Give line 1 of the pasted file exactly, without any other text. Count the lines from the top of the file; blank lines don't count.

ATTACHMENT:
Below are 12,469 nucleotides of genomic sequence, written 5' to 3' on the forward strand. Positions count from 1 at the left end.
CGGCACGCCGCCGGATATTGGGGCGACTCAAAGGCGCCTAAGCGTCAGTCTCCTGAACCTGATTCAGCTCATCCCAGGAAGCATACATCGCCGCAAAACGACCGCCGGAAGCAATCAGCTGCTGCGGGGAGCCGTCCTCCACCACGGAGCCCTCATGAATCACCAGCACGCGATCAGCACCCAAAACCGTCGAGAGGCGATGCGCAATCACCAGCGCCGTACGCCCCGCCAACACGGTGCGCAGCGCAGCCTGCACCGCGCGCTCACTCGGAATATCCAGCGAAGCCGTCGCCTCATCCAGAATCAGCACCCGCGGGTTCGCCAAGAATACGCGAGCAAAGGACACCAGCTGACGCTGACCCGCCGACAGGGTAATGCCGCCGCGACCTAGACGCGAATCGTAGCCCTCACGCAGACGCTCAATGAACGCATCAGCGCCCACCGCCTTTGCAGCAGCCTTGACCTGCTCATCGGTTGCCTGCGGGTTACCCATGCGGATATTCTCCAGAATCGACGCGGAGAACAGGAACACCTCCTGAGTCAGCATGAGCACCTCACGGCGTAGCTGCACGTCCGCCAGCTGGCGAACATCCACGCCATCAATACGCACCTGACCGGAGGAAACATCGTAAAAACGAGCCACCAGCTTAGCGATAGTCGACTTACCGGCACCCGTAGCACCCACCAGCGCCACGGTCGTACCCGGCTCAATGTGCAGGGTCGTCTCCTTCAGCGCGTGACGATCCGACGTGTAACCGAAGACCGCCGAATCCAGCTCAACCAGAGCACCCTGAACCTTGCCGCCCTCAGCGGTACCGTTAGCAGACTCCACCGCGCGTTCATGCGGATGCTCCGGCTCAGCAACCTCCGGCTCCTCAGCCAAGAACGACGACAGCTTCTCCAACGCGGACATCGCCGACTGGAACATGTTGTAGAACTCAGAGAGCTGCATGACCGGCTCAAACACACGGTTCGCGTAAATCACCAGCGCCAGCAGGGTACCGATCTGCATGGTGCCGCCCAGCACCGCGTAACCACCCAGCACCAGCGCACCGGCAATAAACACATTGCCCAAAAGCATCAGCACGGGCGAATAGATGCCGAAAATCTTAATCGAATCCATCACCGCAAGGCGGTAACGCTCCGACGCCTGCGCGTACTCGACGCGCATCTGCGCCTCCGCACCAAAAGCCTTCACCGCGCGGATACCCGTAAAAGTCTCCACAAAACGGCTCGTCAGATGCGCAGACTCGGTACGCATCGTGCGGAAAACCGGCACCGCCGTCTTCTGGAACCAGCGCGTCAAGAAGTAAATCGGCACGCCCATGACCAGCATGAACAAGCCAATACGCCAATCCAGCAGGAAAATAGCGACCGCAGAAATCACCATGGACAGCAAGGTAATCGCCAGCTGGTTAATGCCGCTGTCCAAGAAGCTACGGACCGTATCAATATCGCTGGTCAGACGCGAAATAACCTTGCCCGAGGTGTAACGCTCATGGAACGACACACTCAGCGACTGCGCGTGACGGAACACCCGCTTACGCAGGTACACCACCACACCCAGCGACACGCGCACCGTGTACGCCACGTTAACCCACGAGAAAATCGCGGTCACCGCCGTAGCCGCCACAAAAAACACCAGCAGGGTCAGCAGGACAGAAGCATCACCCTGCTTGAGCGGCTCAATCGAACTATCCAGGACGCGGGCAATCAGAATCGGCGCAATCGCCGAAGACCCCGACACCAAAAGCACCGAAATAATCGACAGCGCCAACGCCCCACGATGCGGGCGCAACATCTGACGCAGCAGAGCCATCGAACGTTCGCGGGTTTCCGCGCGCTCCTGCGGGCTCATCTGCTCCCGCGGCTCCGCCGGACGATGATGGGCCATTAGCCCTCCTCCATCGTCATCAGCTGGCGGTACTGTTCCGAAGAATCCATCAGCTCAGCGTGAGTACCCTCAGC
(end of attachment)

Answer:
Below are 12,469 nucleotides of genomic sequence, written 5' to 3' on the forward strand. Positions count from 1 at the left end.